Governor Douglas' Budget Address

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Governors Budget Address

Tuesday, January 23, 2007


A Responsibility for Affordability

Mr. President, Madame Speaker, Members of the General Assembly, fellow Vermonters:

Im pleased today to present a responsible, balanced, and compassionate budget.

This budget adheres to our long-held devotion to fiscal responsibility and is designed to meet the many competing
demands we face without raising taxes. And it demonstrates my personal commitment to establishing more
responsible and sustainable increases in spending across all areas of government.

I present to you a General Fund budget that grows at only 3.16 percent and a transportation budget that increases at
2.6 percent. I also present to you capital appropriations totaling $49.2 million, consistent with the report of the
Capital Debt Affordability Advisory Committee.

My recommendations do not increase more than inflation plus population growth.

Capping growth in state spending at this level is a responsible way to ensure our appropriations do not exceed the
ability of taxpayers to foot the bill.

That is why I begin today by proposing a statutory cap for all General Fund budgets beginning this year. This is a
practical and prudent step that will enforce the same discipline on the budget process that taxpayers must use with
their own family finances.

In addition, I propose we end the practice of including a so-called waterfall section in the General Fund. In recent
years, the waterfall has become like the fabled deli section of the capital bill, once full of earmarks and pet

Rather than a waterfall, I propose that any excess funds available at the end of the fiscal year be invested in a
reserve account for construction of a new state hospital a critical expenditure that will overextend available
resources if we do not plan ahead.

These limits on budget growth are responsible and long overdue. They will help ensure that we do not press the
challenges of today onto future generations and provide ample opportunity for the strategic and practical investments
vital to the future of our state.


Coupled with this budget are essential elements of the Affordability Agenda: my plan to cap property taxes, reduce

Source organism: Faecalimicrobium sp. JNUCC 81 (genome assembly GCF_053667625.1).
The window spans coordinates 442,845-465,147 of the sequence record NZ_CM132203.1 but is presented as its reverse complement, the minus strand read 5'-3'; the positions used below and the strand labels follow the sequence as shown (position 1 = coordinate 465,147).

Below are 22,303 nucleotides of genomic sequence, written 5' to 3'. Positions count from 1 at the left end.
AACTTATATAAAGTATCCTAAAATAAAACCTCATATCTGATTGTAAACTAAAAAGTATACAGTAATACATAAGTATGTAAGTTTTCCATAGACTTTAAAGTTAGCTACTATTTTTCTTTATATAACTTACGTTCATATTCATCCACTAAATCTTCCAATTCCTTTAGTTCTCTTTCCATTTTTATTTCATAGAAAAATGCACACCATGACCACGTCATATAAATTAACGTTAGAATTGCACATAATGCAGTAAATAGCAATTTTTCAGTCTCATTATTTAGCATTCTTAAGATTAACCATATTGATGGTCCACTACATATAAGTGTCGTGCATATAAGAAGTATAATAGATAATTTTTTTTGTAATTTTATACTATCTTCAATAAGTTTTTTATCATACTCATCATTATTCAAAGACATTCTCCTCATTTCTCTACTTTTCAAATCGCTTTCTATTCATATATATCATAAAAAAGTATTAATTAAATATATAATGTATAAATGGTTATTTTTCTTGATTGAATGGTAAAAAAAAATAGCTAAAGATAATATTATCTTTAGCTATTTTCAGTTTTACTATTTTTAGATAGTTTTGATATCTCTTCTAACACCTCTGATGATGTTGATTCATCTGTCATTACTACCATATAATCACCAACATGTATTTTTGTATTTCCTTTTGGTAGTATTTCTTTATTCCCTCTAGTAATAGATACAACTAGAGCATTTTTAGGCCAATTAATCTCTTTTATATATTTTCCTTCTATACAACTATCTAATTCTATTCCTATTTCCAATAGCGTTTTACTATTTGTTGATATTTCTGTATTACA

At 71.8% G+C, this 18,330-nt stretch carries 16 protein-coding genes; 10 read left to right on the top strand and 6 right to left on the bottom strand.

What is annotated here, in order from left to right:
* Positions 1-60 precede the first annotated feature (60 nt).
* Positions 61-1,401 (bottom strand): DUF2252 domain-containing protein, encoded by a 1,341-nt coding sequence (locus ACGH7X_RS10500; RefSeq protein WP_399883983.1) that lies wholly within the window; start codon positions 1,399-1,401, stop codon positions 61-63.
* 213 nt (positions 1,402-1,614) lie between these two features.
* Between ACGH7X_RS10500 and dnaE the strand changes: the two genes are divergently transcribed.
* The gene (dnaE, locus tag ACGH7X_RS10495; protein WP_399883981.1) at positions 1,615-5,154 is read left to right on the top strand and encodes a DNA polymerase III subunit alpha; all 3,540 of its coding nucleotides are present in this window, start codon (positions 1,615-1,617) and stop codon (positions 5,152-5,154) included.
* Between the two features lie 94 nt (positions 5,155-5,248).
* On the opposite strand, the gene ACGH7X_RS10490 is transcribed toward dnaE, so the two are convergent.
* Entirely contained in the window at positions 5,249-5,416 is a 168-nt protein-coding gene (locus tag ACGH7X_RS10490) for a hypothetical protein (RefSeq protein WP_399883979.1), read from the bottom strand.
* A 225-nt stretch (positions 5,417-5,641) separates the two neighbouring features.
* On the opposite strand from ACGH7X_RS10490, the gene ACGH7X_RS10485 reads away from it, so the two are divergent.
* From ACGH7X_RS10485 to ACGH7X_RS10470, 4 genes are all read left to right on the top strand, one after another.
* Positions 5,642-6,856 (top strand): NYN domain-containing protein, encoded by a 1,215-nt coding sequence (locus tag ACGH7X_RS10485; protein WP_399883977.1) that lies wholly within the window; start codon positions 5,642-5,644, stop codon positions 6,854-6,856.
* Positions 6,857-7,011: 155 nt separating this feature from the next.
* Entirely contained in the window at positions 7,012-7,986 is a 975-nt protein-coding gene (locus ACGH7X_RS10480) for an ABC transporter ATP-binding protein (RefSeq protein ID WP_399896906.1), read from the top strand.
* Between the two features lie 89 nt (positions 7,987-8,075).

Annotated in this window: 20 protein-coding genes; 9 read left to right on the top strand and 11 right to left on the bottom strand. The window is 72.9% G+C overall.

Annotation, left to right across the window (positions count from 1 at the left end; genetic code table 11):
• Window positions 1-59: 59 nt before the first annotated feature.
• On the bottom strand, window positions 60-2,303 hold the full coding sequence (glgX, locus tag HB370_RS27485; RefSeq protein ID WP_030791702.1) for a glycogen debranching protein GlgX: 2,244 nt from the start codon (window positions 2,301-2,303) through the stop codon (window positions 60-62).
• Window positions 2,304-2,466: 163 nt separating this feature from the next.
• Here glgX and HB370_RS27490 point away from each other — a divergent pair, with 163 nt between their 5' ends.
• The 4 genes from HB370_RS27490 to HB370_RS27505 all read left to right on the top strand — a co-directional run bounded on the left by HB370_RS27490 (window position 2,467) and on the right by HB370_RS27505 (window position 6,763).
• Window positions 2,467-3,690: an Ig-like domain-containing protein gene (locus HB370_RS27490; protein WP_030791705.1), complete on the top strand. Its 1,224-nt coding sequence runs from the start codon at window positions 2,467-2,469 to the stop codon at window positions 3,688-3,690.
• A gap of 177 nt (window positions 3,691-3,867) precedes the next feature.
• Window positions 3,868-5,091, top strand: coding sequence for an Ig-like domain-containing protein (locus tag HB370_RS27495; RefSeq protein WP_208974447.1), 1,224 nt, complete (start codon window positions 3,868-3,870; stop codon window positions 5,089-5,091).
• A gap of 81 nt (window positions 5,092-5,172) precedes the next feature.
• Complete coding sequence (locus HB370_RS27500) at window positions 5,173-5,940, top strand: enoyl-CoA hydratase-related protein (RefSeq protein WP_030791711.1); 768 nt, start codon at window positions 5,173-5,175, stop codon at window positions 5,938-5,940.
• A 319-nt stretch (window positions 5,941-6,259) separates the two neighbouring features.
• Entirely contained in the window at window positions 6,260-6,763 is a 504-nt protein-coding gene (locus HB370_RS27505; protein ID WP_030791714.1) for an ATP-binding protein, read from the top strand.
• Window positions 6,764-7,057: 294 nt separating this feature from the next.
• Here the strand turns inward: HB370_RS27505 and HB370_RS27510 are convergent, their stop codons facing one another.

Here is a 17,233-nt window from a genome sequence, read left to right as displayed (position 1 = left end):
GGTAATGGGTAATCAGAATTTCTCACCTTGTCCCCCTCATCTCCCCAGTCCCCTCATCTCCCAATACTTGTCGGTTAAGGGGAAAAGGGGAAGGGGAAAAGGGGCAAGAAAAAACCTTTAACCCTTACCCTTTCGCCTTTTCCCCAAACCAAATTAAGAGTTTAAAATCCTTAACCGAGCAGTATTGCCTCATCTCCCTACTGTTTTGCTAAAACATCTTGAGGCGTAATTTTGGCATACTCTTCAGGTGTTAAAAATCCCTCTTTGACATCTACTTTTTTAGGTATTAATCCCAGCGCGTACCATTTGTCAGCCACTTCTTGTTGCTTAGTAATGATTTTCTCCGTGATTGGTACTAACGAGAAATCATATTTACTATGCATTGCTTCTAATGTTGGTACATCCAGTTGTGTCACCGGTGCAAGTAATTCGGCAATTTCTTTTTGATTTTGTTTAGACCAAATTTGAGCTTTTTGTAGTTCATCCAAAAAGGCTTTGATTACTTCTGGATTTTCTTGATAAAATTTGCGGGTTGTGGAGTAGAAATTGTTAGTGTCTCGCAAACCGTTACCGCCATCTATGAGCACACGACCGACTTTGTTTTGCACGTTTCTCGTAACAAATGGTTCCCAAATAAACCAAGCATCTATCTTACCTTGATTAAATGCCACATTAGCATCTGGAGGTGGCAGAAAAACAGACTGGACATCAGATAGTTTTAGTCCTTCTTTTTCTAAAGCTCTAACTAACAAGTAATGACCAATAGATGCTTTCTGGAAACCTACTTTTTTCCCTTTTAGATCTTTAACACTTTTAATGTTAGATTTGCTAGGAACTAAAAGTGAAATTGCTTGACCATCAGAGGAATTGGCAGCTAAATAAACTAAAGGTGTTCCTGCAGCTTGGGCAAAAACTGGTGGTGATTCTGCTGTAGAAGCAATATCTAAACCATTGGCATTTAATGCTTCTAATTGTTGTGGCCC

health care costs and make homeownership and higher education more affordable.

The Affordability Agenda is essential to our immediate economic success and a prerequisite to achieving the goals of
The Vermont Way Forward. If working Vermonters cannot afford to live in our state, and if high costs and lack of
opportunity force their children and grandchildren away, we have failed to protect Vermont and our way of life.


Achieving the prosperity and peace of mind we desire for every generation requires that we act now to provide
Vermonters with relief from the property tax.

I hear it everyday. Vermonters are upset with the growing burden of their property taxes and the unsustainable
increases in spendingand they have every right to be. In the current fiscal year, most property tax bills went up by
over seven percent. In some school districts, property tax bills skyrocketed by more than 30 percent. Without
immediate action, next year will be as bad, or worse.

This is unacceptable to the people of Vermont.

That is why we must take immediate steps to moderate unsustainable growth in spending and bring relief to
Vermonts beleaguered property taxpayersthis year.


At the beginning of each of the last two legislative sessions I offered numerous proposals to bend the trend of
education spending increases. I again offer my ideas with the expectation that we take immediate steps, and with the
understanding that my ideas are not the only ones.

The centerpiece of my proposal is a property tax cap that makes our investments in public education sustainable.
Unlike Act 60 a law that confounds taxpayers to this day my tax cap is straightforward and reasonable.

With a five-year sunset provision, the cap will be in place only as long as it would take to make growth in school
spending sustainable. The cap could be overridden if 60 percent of local voters pass their school budget and it would
apply on a year-to-year budgetary basis or on a per-pupil spending basis so those few schools with growing
populations wouldnt be penalized.